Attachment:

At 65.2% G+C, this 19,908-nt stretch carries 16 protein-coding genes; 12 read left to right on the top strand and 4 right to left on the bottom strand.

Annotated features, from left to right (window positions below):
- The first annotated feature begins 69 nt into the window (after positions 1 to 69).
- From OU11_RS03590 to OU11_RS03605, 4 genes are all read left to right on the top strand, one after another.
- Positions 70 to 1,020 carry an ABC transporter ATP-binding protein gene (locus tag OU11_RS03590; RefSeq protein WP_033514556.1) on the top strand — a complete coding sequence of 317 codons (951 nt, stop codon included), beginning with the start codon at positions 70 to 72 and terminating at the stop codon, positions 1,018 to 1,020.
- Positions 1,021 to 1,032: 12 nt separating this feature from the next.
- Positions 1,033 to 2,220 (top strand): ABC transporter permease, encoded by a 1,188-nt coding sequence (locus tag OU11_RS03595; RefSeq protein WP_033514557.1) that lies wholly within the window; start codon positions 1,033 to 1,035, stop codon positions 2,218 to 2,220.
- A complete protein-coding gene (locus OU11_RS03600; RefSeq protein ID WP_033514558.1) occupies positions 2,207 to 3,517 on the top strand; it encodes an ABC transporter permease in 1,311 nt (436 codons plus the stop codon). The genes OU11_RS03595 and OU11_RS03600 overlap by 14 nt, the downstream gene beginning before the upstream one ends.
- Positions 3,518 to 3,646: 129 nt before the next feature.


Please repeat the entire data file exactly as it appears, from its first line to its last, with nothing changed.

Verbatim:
At 65.2% G+C, this 19,908-nt stretch carries 16 protein-coding genes; 12 read left to right on the top strand and 4 right to left on the bottom strand.

Annotated features, from left to right (window positions below):
- The first annotated feature begins 69 nt into the window (after positions 1 to 69).
- From OU11_RS03590 to OU11_RS03605, 4 genes are all read left to right on the top strand, one after another.
- Positions 70 to 1,020 carry an ABC transporter ATP-binding protein gene (locus tag OU11_RS03590; RefSeq protein WP_033514556.1) on the top strand — a complete coding sequence of 317 codons (951 nt, stop codon included), beginning with the start codon at positions 70 to 72 and terminating at the stop codon, positions 1,018 to 1,020.
- Positions 1,021 to 1,032: 12 nt separating this feature from the next.
- Positions 1,033 to 2,220 (top strand): ABC transporter permease, encoded by a 1,188-nt coding sequence (locus tag OU11_RS03595; RefSeq protein WP_033514557.1) that lies wholly within the window; start codon positions 1,033 to 1,035, stop codon positions 2,218 to 2,220.
- A complete protein-coding gene (locus OU11_RS03600; RefSeq protein ID WP_033514558.1) occupies positions 2,207 to 3,517 on the top strand; it encodes an ABC transporter permease in 1,311 nt (436 codons plus the stop codon). The genes OU11_RS03595 and OU11_RS03600 overlap by 14 nt, the downstream gene beginning before the upstream one ends.
- Positions 3,518 to 3,646: 129 nt before the next feature.